“You’ve created a monster.” That’s what one of my colleagues told my marathon running friend, Richard, the other day.
Richard and I meet weekly, but not to talk running. But I usually know when he’s heading to Boston or another marathon site. I used to laugh when he talked about running ten miles before we meet on Mondays.
Andrew is our son of twenty-eight years. A few years ago he started running. He’d run ten miles in a gym or in the streets of Chicago.
Andrew and Richard and Robbie never told me I ought to run. They just told me about their running as part of their lives. I watched them develop. I watched them accomplish pretty cool things.
Then I started running.
- After I started, they never said, “Someday you should be as fast as me.” They celebrated my pace.
- I felt free to share my gradual progress, knowing that they would cheer, not scold.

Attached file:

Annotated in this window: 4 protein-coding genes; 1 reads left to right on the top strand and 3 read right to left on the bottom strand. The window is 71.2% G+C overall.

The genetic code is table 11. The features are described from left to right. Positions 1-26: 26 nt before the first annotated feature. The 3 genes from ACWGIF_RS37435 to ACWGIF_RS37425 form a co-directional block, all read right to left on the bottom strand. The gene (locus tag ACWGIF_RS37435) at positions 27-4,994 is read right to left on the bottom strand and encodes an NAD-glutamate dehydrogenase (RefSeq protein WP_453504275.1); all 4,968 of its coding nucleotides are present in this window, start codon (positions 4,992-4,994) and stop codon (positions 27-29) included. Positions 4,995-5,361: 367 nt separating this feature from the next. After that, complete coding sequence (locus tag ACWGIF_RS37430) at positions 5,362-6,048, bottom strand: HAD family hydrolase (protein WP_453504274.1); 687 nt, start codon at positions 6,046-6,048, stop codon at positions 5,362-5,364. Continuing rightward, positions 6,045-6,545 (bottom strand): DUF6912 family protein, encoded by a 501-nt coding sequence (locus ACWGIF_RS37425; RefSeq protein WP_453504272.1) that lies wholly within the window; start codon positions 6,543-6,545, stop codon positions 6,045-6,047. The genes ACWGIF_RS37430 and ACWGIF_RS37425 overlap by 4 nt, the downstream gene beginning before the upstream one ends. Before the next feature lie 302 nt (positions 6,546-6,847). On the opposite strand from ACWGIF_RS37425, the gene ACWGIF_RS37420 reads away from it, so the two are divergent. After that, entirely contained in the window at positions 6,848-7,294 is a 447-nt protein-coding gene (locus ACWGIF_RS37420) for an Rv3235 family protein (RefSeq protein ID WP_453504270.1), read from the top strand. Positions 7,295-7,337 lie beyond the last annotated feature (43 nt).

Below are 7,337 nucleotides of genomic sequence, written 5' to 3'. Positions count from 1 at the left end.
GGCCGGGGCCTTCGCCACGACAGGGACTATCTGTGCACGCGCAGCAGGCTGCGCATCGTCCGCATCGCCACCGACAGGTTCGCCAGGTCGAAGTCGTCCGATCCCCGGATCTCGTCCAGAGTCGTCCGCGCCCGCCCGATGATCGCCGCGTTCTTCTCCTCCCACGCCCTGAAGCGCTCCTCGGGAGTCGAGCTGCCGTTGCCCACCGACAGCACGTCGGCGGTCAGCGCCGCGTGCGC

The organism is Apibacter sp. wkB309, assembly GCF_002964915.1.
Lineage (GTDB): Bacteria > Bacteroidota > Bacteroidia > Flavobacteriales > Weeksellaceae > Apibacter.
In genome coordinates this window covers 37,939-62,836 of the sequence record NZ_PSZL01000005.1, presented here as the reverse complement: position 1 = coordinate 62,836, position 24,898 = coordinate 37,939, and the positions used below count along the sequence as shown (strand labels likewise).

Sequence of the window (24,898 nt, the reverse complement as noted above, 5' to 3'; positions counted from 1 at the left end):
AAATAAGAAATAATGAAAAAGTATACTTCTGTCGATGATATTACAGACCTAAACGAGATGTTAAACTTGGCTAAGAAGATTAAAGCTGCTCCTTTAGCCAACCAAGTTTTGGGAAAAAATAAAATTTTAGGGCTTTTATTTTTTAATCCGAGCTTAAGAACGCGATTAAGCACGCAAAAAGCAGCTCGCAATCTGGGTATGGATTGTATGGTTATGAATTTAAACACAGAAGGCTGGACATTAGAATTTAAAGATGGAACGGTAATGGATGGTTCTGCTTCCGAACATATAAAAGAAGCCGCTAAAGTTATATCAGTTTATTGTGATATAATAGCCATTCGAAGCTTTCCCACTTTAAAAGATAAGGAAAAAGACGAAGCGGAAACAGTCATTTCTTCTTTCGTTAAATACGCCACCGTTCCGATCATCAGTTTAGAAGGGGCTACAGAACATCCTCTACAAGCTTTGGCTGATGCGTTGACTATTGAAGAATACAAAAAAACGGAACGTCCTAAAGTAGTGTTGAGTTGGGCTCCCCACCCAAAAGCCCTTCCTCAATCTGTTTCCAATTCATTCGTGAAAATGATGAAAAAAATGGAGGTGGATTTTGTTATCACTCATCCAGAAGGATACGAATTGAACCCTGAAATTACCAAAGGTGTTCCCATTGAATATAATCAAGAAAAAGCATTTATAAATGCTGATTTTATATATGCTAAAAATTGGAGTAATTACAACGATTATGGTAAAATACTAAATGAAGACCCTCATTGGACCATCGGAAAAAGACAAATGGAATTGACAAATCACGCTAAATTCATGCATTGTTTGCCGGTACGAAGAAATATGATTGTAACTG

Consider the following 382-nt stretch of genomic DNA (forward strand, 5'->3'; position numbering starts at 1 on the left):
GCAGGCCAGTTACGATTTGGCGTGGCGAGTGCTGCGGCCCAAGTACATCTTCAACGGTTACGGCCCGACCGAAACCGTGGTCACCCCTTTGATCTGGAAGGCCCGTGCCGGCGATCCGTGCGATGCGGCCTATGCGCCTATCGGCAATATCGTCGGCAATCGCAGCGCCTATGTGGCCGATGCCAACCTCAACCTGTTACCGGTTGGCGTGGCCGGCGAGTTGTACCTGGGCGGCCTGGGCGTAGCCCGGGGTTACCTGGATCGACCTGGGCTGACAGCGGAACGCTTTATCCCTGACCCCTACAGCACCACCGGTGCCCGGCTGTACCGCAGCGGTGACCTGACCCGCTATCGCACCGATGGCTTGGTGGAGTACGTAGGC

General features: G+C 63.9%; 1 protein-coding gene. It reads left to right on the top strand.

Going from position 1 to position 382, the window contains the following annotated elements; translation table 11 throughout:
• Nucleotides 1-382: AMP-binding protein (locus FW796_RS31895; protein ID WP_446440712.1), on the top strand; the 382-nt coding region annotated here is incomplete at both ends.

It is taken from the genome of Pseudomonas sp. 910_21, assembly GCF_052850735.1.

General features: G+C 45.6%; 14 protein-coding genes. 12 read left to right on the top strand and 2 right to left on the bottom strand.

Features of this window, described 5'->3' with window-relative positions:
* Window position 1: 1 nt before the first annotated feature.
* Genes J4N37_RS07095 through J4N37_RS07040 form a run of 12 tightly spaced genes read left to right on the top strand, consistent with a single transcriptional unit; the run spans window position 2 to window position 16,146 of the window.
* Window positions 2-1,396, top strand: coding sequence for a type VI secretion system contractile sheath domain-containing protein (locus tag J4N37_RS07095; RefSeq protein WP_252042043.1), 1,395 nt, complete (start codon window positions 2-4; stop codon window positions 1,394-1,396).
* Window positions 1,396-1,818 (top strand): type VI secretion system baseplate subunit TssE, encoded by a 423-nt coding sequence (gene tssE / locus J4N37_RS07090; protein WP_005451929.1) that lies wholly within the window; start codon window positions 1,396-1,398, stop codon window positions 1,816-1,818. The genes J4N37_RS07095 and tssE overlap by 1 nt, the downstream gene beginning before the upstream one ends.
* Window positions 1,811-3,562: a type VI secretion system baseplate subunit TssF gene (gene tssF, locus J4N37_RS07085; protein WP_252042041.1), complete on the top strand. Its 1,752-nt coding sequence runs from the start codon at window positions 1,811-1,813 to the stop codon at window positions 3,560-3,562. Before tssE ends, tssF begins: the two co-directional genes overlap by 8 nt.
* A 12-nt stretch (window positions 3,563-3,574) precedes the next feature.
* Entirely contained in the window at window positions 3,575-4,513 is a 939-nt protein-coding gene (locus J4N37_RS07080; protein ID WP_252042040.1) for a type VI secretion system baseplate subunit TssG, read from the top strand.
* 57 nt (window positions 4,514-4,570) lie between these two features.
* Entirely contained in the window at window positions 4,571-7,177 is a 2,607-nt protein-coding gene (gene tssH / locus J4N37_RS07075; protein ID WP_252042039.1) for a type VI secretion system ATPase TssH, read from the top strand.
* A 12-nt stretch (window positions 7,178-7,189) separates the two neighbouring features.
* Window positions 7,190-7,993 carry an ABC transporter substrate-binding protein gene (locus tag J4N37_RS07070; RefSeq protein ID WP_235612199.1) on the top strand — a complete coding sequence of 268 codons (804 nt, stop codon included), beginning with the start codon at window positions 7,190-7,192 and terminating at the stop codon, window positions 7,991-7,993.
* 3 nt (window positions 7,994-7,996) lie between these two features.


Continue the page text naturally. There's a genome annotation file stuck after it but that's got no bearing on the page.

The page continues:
- When I had an off day, they told me that resting was important.
- When I wanted to push, they all told me that gradual was better, that slow runs were as helpful as sprints, that 3-4 days may be better than every day.
- When I was interested in short term speed, they encouraged long-term habits.
- They all offered advice only when I asked.
- I think that they all know that my preferred learning style is to read, as much as I can, wherever I can. But then I put the books away and ask them how it really works.
I’m learning a lot about helping people learn to follow Jesus from watching my friends make a running disciple.
(Photo credit: Megin Hatch)